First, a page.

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How do Oklahoma insurance subrogation laws work?

After a car accident occurs, most injured parties will file claims with their insurance policyholders. Depending on the coverage, a policy may cover the resulting medical bills and property damage. Though many drivers can put the accident behind them at this point, insurance companies have more work ahead.

Insurance companies will seek reimbursement for covered medical bills from whoever is at fault in the accident — a process called subrogation.

What is subrogation?

Subrogation is when a party sues another on behalf of someone else. With car accidents, this occurs most frequently when an insurance carrier sues the liable party for reimbursement on provided coverage. Usually, one must have standing to sue, but subrogation laws help all involved parties be secure restitution.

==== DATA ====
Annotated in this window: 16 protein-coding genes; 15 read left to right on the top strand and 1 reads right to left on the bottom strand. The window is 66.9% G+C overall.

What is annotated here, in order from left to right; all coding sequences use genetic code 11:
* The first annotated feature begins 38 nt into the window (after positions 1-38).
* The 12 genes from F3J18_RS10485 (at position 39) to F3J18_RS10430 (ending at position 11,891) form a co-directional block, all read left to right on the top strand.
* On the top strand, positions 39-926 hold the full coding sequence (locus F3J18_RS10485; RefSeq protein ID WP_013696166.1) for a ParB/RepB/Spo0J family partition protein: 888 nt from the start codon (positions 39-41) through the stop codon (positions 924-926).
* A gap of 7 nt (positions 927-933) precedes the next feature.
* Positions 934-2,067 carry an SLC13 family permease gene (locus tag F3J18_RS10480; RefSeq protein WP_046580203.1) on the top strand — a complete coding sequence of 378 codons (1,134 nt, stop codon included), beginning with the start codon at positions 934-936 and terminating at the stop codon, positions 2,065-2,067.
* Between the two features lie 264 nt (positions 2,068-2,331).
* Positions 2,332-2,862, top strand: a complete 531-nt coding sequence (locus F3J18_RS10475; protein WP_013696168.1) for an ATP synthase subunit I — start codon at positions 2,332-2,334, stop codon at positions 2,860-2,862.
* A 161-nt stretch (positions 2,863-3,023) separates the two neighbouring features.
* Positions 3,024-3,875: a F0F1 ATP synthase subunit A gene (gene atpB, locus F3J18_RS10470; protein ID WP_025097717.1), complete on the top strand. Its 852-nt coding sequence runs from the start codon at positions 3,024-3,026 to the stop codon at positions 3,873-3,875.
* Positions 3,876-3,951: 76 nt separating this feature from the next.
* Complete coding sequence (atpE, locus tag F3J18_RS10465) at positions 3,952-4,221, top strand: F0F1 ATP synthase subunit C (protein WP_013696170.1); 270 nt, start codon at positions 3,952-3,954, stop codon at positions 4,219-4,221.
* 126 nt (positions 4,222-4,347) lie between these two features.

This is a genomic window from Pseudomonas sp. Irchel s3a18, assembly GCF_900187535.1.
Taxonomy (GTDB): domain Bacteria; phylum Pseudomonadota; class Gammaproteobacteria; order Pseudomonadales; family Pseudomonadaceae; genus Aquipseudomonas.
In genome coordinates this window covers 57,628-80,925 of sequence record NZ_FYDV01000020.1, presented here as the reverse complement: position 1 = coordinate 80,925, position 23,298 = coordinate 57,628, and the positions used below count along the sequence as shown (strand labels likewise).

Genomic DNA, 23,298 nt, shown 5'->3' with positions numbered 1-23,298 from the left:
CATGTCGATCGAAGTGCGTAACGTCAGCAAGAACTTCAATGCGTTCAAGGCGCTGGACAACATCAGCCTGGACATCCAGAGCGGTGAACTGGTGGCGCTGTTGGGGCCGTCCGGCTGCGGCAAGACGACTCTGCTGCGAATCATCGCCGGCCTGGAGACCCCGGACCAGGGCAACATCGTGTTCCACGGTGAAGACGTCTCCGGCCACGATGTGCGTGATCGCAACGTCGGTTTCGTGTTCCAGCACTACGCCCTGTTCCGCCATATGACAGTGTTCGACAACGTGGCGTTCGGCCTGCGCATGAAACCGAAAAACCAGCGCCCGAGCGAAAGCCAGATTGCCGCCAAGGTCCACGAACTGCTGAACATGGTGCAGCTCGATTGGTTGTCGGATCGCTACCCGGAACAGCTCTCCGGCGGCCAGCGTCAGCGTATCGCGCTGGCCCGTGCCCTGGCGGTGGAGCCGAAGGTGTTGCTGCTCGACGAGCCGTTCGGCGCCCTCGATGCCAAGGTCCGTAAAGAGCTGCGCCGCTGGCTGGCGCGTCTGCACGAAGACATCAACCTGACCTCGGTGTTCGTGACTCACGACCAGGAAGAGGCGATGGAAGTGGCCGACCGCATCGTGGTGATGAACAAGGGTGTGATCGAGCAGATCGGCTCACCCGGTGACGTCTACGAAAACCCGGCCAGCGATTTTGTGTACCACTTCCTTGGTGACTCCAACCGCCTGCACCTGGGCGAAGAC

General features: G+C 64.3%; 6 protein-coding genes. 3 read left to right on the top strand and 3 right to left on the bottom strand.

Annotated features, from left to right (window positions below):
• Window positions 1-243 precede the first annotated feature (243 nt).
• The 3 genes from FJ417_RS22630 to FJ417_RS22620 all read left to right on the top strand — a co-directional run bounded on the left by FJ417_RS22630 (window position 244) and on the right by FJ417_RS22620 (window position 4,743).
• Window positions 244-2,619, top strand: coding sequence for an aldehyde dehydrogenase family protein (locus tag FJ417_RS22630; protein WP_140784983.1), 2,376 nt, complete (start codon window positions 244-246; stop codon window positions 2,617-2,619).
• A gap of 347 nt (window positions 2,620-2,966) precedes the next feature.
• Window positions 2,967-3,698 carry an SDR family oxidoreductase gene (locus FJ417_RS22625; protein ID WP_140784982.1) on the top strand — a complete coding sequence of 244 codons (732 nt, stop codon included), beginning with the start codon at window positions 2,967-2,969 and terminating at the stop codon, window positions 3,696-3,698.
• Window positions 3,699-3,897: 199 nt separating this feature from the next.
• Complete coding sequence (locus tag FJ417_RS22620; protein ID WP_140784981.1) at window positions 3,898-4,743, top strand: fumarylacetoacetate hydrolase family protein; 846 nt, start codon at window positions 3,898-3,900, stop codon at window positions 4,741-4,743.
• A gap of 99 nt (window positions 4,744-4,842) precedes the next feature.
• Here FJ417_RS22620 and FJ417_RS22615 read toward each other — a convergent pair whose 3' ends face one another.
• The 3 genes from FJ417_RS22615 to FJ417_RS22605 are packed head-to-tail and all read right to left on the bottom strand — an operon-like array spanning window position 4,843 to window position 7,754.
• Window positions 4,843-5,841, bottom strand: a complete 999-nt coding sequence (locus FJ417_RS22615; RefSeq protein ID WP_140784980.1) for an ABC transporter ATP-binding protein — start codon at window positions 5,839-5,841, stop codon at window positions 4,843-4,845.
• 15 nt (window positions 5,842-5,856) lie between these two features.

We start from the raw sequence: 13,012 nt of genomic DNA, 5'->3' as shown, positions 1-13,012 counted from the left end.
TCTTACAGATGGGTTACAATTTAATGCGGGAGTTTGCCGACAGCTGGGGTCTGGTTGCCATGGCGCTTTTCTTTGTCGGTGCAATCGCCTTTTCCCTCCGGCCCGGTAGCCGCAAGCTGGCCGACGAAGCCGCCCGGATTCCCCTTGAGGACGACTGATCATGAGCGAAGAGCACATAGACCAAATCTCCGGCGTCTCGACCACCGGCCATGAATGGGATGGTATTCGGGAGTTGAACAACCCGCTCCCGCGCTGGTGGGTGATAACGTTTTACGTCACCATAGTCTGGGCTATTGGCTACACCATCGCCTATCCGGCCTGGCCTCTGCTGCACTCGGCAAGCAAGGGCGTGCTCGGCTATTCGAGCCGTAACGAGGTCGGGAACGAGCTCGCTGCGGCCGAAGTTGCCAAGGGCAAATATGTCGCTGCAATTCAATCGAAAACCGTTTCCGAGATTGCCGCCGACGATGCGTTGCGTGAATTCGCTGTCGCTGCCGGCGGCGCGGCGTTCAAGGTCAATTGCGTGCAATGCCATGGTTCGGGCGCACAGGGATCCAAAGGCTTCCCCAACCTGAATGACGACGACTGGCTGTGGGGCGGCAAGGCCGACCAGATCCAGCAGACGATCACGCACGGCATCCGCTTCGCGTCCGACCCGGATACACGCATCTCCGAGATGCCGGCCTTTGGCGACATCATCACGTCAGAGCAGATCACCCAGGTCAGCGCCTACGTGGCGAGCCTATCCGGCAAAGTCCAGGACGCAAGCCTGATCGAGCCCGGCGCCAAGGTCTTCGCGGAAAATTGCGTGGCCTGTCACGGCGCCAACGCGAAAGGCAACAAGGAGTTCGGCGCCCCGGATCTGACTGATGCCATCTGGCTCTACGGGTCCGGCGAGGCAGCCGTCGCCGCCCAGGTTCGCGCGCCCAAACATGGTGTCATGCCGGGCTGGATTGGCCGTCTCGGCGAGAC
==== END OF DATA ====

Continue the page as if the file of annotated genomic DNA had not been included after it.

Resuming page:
Subrogation suits may also impact those not liable in an accident. For example, a party injured in a car accident receives $15,000 from their own insurance company to cover their medical bills. They then sue the liable party and receives another $15,000 payout to cover bills. The person’s own insurance company may file a $15,000 subrogation claim for the money paid by the liable party’s carrier.

Subrogation in Oklahoma

All 50 states have subrogation laws, and Oklahoma is no different. The primary difference is the “Made Whole Doctrine,” described as preventing insurance companies from recouping through subrogation until the claimant can be entirely “made whole” for all compensatory damages. This doctrine helps prioritize the rights of a victim as they recover.

Legal counsel can help

Those injured in a car accident are likely experiencing trauma and pain from their injuries. This stress may cause difficulty navigating a potential lawsuit full of confusing insurance law. Many have found that legal counsel experienced in car insurance subrogation law can help understand tricky insurance claims or prove liability. Those facing a subrogation claim may have questions about the process or need help deciphering questions asked by their insurance carrier.


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